How to design the best white T-shirt, Ever.
Last week we learned all about woven fabrics, and, this week we're moving onto knits! But, I want to do something a little different for this lesson. If you have been following along with my TEXTILES 101 mini-series, hopefully by this point things are really starting to come together. So this week we are going to take everything that we have learned, along with some new knitting info and determine what is the best white t-shirt on the market. It turns out all you need to know are the very fundamentals of knitting to figure out if you are buying a quality product or garbage that a marketing team made you think sounded fancy.
And, if you find yourself obsessed with knits. Next week we will dive deeper into knits, and cover more advanced techniques.
The Best White T-shirt - Top Contenders
Every couple of years, the fashion industry becomes obsessed with the perfect white t-shirt. To this, all of us in the industry roll our eyes. What is the industries obsession? Probably because t-shirts have one of the best margins. The fabric is cheap, and they are quick to produce.
And, those brands selling you “premium” t-shirts with the perfect fit, and fabric they claim they spent years researching? Don’t buy into their hype. We are going to break down what it is you are really buying.
Best white t-shirts in the running...
Here are our best white t-shirt contenders. I have listed them in alphabetical order to reduce as much bias as possible. Before you start reading, rank the shirts from the worst quality to best. Don’t cheat and skip ahead!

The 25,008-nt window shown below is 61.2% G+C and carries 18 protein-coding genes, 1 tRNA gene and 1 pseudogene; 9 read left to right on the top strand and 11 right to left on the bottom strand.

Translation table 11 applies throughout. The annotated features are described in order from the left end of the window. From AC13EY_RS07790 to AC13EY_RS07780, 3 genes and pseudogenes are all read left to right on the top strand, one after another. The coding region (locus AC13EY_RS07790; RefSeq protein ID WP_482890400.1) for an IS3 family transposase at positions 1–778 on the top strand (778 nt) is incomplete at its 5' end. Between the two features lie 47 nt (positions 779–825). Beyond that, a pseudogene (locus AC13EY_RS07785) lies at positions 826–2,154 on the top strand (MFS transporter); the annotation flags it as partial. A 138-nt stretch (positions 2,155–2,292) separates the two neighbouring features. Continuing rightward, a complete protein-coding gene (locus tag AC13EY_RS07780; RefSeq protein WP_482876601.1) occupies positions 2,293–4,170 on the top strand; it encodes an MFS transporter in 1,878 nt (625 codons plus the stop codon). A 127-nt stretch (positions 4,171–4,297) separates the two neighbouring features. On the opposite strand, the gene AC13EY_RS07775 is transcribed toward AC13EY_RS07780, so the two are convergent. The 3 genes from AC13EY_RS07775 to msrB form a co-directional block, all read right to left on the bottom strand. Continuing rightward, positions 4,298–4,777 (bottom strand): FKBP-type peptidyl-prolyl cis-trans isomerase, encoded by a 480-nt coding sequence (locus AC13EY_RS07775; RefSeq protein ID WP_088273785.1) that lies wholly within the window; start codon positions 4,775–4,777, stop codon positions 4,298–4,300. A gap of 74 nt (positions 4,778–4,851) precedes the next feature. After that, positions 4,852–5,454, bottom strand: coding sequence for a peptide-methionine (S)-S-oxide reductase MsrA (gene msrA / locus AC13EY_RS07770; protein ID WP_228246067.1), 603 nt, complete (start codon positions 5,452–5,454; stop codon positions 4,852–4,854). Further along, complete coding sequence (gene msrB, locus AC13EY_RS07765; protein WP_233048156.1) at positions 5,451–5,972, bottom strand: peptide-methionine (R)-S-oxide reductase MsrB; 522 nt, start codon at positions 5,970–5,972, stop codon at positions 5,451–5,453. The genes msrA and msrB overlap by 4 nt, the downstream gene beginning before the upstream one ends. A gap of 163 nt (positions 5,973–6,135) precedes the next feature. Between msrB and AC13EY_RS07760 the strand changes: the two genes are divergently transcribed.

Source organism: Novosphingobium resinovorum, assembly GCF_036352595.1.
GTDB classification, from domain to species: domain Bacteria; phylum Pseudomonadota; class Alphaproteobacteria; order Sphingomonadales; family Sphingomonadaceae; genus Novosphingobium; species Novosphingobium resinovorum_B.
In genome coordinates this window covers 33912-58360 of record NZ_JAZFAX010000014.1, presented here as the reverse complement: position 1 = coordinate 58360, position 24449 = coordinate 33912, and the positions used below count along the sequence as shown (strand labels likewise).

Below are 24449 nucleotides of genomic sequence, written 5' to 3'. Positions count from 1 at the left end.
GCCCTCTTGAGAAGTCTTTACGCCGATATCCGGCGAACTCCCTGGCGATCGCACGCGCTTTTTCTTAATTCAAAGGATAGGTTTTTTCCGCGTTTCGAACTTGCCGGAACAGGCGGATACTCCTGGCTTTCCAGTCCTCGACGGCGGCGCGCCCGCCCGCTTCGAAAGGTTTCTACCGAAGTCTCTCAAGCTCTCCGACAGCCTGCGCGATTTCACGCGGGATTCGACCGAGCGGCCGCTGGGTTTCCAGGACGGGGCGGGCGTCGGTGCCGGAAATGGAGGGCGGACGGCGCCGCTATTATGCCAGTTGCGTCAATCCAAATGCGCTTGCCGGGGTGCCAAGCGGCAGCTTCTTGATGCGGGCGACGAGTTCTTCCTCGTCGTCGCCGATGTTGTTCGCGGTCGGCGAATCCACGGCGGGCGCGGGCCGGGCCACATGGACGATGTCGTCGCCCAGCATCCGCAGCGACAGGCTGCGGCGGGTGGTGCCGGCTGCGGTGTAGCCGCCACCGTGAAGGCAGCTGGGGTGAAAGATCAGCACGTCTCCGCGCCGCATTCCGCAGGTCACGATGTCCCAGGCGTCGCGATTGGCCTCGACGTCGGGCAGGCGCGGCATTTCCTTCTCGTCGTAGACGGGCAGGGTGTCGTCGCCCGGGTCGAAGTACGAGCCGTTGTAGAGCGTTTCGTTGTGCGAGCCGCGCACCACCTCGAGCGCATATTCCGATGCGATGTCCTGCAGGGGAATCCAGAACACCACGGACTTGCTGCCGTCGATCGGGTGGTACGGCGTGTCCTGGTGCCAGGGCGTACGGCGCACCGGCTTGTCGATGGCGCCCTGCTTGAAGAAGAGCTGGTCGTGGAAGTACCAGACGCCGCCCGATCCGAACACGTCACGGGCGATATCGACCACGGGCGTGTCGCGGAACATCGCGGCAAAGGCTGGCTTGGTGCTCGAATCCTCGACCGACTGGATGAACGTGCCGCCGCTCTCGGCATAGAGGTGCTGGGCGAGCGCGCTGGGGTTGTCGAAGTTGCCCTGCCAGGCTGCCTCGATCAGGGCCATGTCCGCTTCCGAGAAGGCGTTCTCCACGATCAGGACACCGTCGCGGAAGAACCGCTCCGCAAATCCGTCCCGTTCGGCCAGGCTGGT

American Apparel - $20
Hanes - 3 for $17 ($5.66/shirt)
(while technically this is a men’s shirt, I am sure you could find one or two in most women's closets).
Madewell - $19.50
RE/DONE - $73
Uniqlo - $9.90
What are knits?
To put it simply, while weaving is the intersection and overlap of yarns, the process of knitting, loops yarns together to create fabric.
Whenever I meet someone new and tell them what I do, textiles, the first thing they ask is – can you knit me a sweater? Umm, no. And, that’s not even how all of this works! It is amazing to me how many people think every sweater that they buy in a store is knit by hand by a person, like a granny sitting in a rocking chair with two needles. Nope. In reality, a machine makes your sweater
So, let’s dive into the complex world of industrial machine knitting.
Knit fabrics form by yarn loops connecting. But, just how does this happen? First, let’s get some basic terms down.
This is the intersection where two loop cross.
Wales are the columns in a knit fabric. They are similar to the warp in a woven fabric.
Wales Per Inch measures how many loops are vertically in 1” inch of fabric.
The rows of stitches in a knit fabric are courses. They are similar to the weft yarns in a woven fabric. Course per Inch measure how many loops or stitches are horizontally in 1” of fabric.
How to hold a knit fabric
Just like a woven fabric, there is technically a right and wrong way to hold a knit fabric.
Technical face and back
And again, just like woven fabrics knit fabrics also have a technical face and back. The face of a fabric is the side with the most knit stitches, with purls on the back.
Up and down
V for victory. This will forever be stuck in my head. One of my fav professors at FIT would say this all the time. This means that when you look at a knit fabric the stitches should form a “v” shape. If they do, you are holding the fabric in the correct direction. The "v" shape also signals that you are looking at the knit side (not the purl side) of a stitch.
Types of Knit Fabric Stitches
There are four main types of knit stitches. They are knit, purl, miss, and tuck. Combining these 4 stitches in different ways can create infinite fabric designs. In weft knitting, each course (row) is knit on top of the previous course, building upwards.